This work was in part conducted in the Centre for Cognitive Ageing and Cognitive Epidemiology, which is supported by the Medical Research Council and Biotechnology and Biological Sciences Research Council (MR/K026992/1) and which supports IJD. AJS and RFH are supported by funding from the Wellcome Trust 4-year PhD in Translational Neuroscience–training the next generation of basic neuroscientists to embrace clinical research [108890/Z/15/Z]. REM and DLMCC are supported by Alzheimer’s Research UK major project grant ARUK-PG2017B-10. TSJ and BWM are supported by the UK Dementia Research Institute which receives its funding from DRI Ltd., funded by the UK Medical Research Council, Alzheimer’s Society, and Alzheimer’s Research UK. TSJ is additionally supported by the European Research Council (ERC) under the European Union’s Horizon 2020 research and innovation programme under grant agreement no. 681181.

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Authors and Affiliations



Conception and design: AJS and REM. Data analysis: AJS, DLM, and REM. Drafting the article: AJS and REM. Data preparation: DLM, RFH, RMW, MB, SWM, TSB, CH, AFM, and REM. Data collection: AMM, KLE, and IJD. Revision of the article: all authors. All authors read and approved the final manuscript.

Corresponding author

Correspondence to Riccardo E. Marioni.

Ethics declarations

Ethics approval and consent to participate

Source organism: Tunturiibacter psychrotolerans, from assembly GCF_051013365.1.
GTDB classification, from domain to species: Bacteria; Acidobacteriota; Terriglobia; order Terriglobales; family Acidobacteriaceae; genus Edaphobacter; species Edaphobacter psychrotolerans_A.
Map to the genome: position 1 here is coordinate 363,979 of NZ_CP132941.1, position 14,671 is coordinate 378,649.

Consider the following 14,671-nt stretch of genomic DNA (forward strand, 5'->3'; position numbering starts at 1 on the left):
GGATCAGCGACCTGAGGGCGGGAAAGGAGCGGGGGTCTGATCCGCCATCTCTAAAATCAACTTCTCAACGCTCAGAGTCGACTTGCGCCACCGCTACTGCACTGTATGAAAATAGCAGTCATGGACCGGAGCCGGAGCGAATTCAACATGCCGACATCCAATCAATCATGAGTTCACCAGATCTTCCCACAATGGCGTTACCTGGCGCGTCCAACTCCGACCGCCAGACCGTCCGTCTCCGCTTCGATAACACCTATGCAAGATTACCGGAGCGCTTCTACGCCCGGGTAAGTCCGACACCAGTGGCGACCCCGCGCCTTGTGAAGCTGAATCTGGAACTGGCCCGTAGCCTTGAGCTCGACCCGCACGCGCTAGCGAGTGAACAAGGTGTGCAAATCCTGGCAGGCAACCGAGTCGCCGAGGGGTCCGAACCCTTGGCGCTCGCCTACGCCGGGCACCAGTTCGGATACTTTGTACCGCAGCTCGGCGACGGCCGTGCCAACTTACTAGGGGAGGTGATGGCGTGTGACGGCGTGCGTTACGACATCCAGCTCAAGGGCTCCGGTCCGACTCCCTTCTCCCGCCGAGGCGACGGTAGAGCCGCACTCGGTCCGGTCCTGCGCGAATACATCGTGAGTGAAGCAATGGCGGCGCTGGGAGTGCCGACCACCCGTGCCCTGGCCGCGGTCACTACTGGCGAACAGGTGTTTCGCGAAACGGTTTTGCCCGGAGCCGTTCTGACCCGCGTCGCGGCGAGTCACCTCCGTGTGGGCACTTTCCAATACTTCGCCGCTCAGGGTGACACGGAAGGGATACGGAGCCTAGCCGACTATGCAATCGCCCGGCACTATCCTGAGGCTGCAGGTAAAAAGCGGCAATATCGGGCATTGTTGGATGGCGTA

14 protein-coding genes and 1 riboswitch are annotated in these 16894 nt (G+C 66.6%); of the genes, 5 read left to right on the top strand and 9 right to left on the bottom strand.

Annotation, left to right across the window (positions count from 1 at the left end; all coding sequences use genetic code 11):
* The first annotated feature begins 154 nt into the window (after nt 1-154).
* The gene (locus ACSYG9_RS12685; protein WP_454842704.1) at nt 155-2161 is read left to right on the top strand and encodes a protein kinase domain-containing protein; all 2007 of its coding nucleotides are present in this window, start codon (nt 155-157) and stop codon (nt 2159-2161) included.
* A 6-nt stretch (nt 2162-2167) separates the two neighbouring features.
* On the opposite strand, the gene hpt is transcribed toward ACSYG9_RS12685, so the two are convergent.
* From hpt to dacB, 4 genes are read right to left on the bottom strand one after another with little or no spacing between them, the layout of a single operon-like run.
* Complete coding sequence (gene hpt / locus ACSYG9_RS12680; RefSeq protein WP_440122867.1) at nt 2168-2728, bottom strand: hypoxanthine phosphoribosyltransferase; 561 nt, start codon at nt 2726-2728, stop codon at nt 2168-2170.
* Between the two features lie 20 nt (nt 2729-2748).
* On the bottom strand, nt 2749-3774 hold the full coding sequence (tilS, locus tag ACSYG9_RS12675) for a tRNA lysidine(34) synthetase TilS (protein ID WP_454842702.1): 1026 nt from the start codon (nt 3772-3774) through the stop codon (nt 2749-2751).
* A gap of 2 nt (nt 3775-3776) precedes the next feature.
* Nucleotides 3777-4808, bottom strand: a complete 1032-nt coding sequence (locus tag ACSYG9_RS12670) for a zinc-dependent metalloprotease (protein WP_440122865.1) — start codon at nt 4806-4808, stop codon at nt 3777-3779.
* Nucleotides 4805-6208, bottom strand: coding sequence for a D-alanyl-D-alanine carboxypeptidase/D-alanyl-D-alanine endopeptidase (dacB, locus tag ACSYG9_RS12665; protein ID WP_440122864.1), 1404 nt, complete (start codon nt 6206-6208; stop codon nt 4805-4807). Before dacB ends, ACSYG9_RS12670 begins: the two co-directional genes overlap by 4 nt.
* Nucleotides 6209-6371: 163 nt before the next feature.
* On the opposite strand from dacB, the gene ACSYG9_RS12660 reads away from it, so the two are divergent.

All components of GS received ethical approval from the NHS Tayside Committee on Medical Research Ethics (REC reference number: 05/S1401/89). GS has also been granted Research Tissue Bank status by the Tayside Committee on Medical Research Ethics (REC reference number: 10/S1402/20), providing generic ethical approval for a wide range of uses within medical research.

Ethical permission for the LBC1936 was obtained from the Multi-Centre Research Ethics Committee for Scotland (MREC/01/0/56) and the Lothian Research Ethics Committee (LREC/2003/2/29). Written informed consent was obtained from all participants.

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Competing interests

The authors declare that they have no competing interests.

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Supplementary information

Additional file 1.

Supplementary methods.

Additional file 2: Table S1.

CpG sites and relative weights (from Lighthart et al.) used to generate the DNAm CRP score. Table S2. SNPs and relative weights (from Dehghan et al.) used to generate the genetic score for CRP. Table S3. Summary of latent class analyses for log(CRP) and the DNAm CRP score in the Lothian Birth Cohort 1936. Table S4. Associations with determinants of CRP and the genetic CRP score. Table S5. Association between individual CpG sites and general cognitive ability (gf) in the Lothian Birth Cohort 1936 and Generation Scotland. Table S6. Longitudinal associations between the baseline DNAm CRP score and serum CRP and general cognitive ability (gf) over the four waves of follow-up in the Lothian Birth Cohort 1936.

Additional file 3. Figure S1.

Pearson correlations between serum CRP, the DNAm CRP score and the genetic score. Figure S2. Correlations between individual CpGs comprising the DNAm CRP score and serum CRP in the Lothian Birth Cohort 1936 and Generation Scotland. Figure S3. Inter-wave Pearson correlations DNAm CRP score and serum CRP in Lothian Birth Cohort 1936.

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Stevenson, A.J., McCartney, D.L., Hillary, R.F. et al. Characterisation of an inflammation-related epigenetic score and its association with cognitive ability. Clin Epigenet 12, 113 (2020).